My issue was as well the underpowered issue, but I think the boat I tested had a drivline issue.

                  I love the Bayliner but I'll now have to look at local manufactured boats, built for the conditions we face here in Melboune.

                  At least 'down under' we can use our vessells all year round!
                  I would have thought anything under 25ft in Port Phillip in rough weather would have been terrible the waves are close and can be quite steep, I've had my tinny out in the bay a few times and its great when its flat but it can blow up really quick.

                  Comment


                    #10
                    Echunda wrote:
                    I was thinking the same thing.

                    Speaking with experianced local boaties, Bayliner's (less than 25ft) are not suitable for the conditions I'll be using the boat in.

                    The hulls can flex and there have been instances of cracked cabin windows as a result.

                    My issue was as well the underpowered issue, but I think the boat I tested had a drivline issue.

                    I love the Bayliner but I'll now have to look at local manufactured boats, built for the conditions we face here in Melboune.

                    At least 'down under' we can use our vessells all year round!
                    not sure about the bayliners and flexing, I have found them to be pretty well built boats and honestly prefer them to most other brands, now the under powered thing is what kills me about bayliners, every one I have owned seems a bit underpowered. I have a wellcraft 26' openbow right now and it is the worst handling boat I have ever owned but it has a 7.4l with a duoprop volvo so plenty of power but in my opinion is a less well built boat than any bayliner I have owned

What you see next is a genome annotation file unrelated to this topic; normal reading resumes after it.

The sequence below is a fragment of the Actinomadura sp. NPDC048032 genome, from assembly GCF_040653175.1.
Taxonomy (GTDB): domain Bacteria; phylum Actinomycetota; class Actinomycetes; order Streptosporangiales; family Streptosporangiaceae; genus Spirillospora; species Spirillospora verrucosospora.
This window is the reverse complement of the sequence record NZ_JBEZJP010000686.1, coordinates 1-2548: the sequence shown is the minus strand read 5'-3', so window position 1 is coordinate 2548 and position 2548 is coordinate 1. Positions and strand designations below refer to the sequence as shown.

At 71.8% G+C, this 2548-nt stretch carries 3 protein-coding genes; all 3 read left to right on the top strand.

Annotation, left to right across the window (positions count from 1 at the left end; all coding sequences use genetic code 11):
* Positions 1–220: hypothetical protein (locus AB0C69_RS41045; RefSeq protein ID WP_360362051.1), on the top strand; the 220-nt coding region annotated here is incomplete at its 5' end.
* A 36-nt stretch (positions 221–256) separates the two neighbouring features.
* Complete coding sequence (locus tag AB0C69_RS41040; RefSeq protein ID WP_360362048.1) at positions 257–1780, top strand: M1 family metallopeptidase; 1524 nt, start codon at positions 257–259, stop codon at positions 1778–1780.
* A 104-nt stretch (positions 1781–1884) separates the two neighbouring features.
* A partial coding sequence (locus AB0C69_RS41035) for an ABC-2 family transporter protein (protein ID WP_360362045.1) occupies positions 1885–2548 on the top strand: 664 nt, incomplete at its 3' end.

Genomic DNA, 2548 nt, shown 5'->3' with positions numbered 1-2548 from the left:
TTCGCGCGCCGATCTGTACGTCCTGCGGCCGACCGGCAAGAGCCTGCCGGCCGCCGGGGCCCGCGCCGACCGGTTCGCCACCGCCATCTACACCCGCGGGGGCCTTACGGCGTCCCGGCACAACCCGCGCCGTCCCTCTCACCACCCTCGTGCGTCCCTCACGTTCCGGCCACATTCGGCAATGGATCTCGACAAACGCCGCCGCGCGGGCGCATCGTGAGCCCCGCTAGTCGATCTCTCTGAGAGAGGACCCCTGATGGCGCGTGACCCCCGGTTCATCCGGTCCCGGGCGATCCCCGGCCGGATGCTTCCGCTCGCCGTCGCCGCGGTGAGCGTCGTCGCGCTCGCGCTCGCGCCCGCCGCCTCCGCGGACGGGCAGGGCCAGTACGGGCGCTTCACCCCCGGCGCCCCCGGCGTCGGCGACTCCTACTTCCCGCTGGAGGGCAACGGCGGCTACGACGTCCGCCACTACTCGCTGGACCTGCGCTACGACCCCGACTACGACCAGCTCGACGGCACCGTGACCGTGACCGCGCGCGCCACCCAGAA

Comment


                      #11
                      Echunda wrote:
                      I was told by the boat broker that some lake weed was attached to the hull slowing the boat down however I don't believe that .
                      Don't forget Rule 1 for Brokers; never tell the truth when a lie might work better. Bottom growth certainly can cripple a boat, but it sounds like you have other things that need to be checked.

                      Rule 3 may also have come into play; if you don't know the answer, make something up.

                      Comment


                        #12
                        Echunda,

                        I've been boating oin the bay for 30 years.

                        I now run a Discovry 192 with a MPI 4.3 (220hp) and have no trouble in Port Philip.

                        Handles 1 meter chop with no issues at 40kmph.

                        If it get up to the 1.5m nasties you need to slow down a touch depending on your course.

                        Have fitted trim tabs and performance much better.

                        The 192 looks like a little bro to the 2252.

                        If you want to get some air and pound the hull a lot you can damage most boats, but how is your back?

                        Alan

                        Melbourne

                        Comment


                          #13
                          Echunda wrote: